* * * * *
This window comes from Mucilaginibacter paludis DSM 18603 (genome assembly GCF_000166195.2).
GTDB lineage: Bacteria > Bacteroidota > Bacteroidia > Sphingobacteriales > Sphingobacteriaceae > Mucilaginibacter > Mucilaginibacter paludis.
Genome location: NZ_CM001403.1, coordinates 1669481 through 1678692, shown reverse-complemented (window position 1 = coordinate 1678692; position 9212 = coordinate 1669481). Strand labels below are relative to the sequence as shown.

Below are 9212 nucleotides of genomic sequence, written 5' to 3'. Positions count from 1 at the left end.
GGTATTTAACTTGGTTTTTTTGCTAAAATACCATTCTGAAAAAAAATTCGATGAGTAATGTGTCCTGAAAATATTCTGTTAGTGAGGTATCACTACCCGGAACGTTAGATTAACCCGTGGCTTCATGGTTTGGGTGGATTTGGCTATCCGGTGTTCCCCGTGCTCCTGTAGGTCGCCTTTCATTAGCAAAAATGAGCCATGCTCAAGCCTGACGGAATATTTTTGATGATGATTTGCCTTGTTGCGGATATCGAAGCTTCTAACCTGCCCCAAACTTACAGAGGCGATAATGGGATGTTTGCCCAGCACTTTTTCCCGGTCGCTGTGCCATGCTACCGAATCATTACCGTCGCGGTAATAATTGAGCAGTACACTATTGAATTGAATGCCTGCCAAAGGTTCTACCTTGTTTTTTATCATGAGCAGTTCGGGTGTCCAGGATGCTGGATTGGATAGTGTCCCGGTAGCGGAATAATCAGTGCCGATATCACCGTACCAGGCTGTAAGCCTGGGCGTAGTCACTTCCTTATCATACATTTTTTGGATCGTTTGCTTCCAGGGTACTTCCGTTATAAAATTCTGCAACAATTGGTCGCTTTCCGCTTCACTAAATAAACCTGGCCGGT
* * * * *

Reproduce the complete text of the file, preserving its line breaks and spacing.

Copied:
This window comes from Mucilaginibacter paludis DSM 18603 (genome assembly GCF_000166195.2).
GTDB lineage: Bacteria > Bacteroidota > Bacteroidia > Sphingobacteriales > Sphingobacteriaceae > Mucilaginibacter > Mucilaginibacter paludis.
Genome location: NZ_CM001403.1, coordinates 1669481 through 1678692, shown reverse-complemented (window position 1 = coordinate 1678692; position 9212 = coordinate 1669481). Strand labels below are relative to the sequence as shown.

Below are 9212 nucleotides of genomic sequence, written 5' to 3'. Positions count from 1 at the left end.
GGTATTTAACTTGGTTTTTTTGCTAAAATACCATTCTGAAAAAAAATTCGATGAGTAATGTGTCCTGAAAATATTCTGTTAGTGAGGTATCACTACCCGGAACGTTAGATTAACCCGTGGCTTCATGGTTTGGGTGGATTTGGCTATCCGGTGTTCCCCGTGCTCCTGTAGGTCGCCTTTCATTAGCAAAAATGAGCCATGCTCAAGCCTGACGGAATATTTTTGATGATGATTTGCCTTGTTGCGGATATCGAAGCTTCTAACCTGCCCCAAACTTACAGAGGCGATAATGGGATGTTTGCCCAGCACTTTTTCCCGGTCGCTGTGCCATGCTACCGAATCATTACCGTCGCGGTAATAATTGAGCAGTACACTATTGAATTGAATGCCTGCCAAAGGTTCTACCTTGTTTTTTATCATGAGCAGTTCGGGTGTCCAGGATGCTGGATTGGATAGTGTCCCGGTAGCGGAATAATCAGTGCCGATATCACCGTACCAGGCTGTAAGCCTGGGCGTAGTCACTTCCTTATCATACATTTTTTGGATCGTTTGCTTCCAGGGTACTTCCGTTATAAAATTCTGCAACAATTGGTCGCTTTCCGCTTCACTAAATAAACCTGGCCGGT